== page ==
101. Go Ahead, Look at Me

101. Go Ahead, Look at Me

From Chicken Soup for the Soul: Curvy & Confident

Go Ahead, Look at Me

A successful person is one who can lay a firm foundation with the bricks that others throw at him or her.

~David Brinkley

As we were putting the final touches on Chicken Soup for the Soul: Curvy & Confident, Amy, Emme, and I — three relatively confident blondes of varied curviness — met for well-deserved cocktails at a swanky hotel on Central Park South. It was late afternoon on a Friday and we were relaxing together after many weeks of reading and re-reading the stories for this book.

“I want to meet our contributors and hug them,” I said, as we toasted. “They are so brave and vulnerable to tell such personal stories.” Some of the anecdotes about body shaming had touched me so much, I cried while reading them.

Emme had been all over the news the week before talking about that very issue. Republican presidential candidate Donald Trump had complained about the weight gained by Miss Universe Alicia Machado during her reign, and a lot of people were offended and outraged.

“How can he think this is okay?” Emme asked. “This is completely unacceptable behavior.”

We were all silent for a moment, as Amy and Emme looked at me.

“Natasha,” Amy said quietly, “when are you going to write about your Trump experience?”

Ah yes. That. It was a question Amy had been asking for months, ever since I’d stayed at her house in the spring while coaching her through writing her first solo book, Simply Happy. We’d seen Trump on TV pounding the election trail and I had told her what The Donald had done a decade earlier. Emme had known the story ever since it happened in 2005.

Back then, I’d gone to the Trumps’ Mar-a-Lago estate in Palm Beach to interview them for a People magazine feature and there, Trump had cornered me alone in a room and forcibly kissed, then propositioned, me while his pregnant wife was upstairs.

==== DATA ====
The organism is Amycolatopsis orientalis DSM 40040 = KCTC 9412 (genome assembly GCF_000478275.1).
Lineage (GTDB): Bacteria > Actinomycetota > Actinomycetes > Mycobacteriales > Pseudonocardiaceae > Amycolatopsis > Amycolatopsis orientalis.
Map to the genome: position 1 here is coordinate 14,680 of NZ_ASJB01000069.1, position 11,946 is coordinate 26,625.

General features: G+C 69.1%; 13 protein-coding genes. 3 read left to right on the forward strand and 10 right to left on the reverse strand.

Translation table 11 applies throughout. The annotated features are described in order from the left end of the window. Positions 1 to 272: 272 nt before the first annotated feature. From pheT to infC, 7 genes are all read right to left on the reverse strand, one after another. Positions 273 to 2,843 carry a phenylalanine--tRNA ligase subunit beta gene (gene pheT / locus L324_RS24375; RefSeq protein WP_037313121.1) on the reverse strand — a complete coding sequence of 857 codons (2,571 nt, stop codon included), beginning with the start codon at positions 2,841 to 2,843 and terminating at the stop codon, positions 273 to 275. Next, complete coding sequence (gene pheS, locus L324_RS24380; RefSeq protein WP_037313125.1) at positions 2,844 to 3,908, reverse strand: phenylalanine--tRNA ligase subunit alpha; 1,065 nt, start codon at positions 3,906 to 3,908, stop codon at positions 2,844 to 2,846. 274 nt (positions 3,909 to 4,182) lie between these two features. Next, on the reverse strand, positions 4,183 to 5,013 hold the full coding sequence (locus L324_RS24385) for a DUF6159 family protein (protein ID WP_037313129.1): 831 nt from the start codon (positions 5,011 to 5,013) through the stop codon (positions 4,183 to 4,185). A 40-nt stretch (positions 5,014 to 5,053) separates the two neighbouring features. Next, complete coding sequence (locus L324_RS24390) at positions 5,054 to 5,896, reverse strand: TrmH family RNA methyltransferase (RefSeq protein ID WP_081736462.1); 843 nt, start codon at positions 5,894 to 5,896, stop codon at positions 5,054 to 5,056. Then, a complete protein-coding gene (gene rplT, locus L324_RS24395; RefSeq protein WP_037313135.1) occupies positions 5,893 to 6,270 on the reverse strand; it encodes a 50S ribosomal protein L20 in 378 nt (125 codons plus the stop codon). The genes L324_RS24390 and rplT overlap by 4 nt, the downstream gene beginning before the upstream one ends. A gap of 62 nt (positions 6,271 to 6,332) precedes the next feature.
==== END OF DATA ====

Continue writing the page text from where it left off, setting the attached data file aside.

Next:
“Maybe I should, but I’m afraid to,” I said. “Look what he does to women.”

As if on cue, one of our cell phones buzzed with breaking news: A tape had surfaced in which candidate Trump was heard speaking crudely about women and their body parts, describing doing exactly the same kind of thing he had done to me.

“It’s time, Natasha,” both Amy and Emme urged.

Except for a circle of trusted friends, family, and colleagues whom I told at the time, I’d kept mostly quiet about the incident. I had many good reasons to do so. And there was something else lingering at the back of my mind: Trump was known for viciously attacking women’s looks when he didn’t like them or when he wanted to intimidate them — the term “fat pig” rings in my ears as one term he’s fond of using. I was worried he’d do the same to me and it would be a blow to my hard-earned positive body image.

That had been my history: When one family member told me I had the shoulders of a linebacker, I started slouching. When another said my legs were too strong, I stopped wearing skirts. Color me overly sensitive, but I think many of the writers in this book can relate. We have more than a few stories in these pages about harmful, hurtful words uttered by parents, siblings, friends, classmates, and strangers that have caused a lot of pain.

I’d already spent years feeling ashamed and degraded by his actions and words and I didn’t want to subject myself to any more humiliation, especially in front of the entire world.

Skip ahead one week, and that’s exactly what happened.

Two days after our girls’ night out, Trump appeared on the second debate and denied ever kissing a woman without her consent. This statement pushed the issue to its tipping point for me and several other women who decided to come forward. People approached me to tell my story, and I said yes. Three days later, it went online on their website.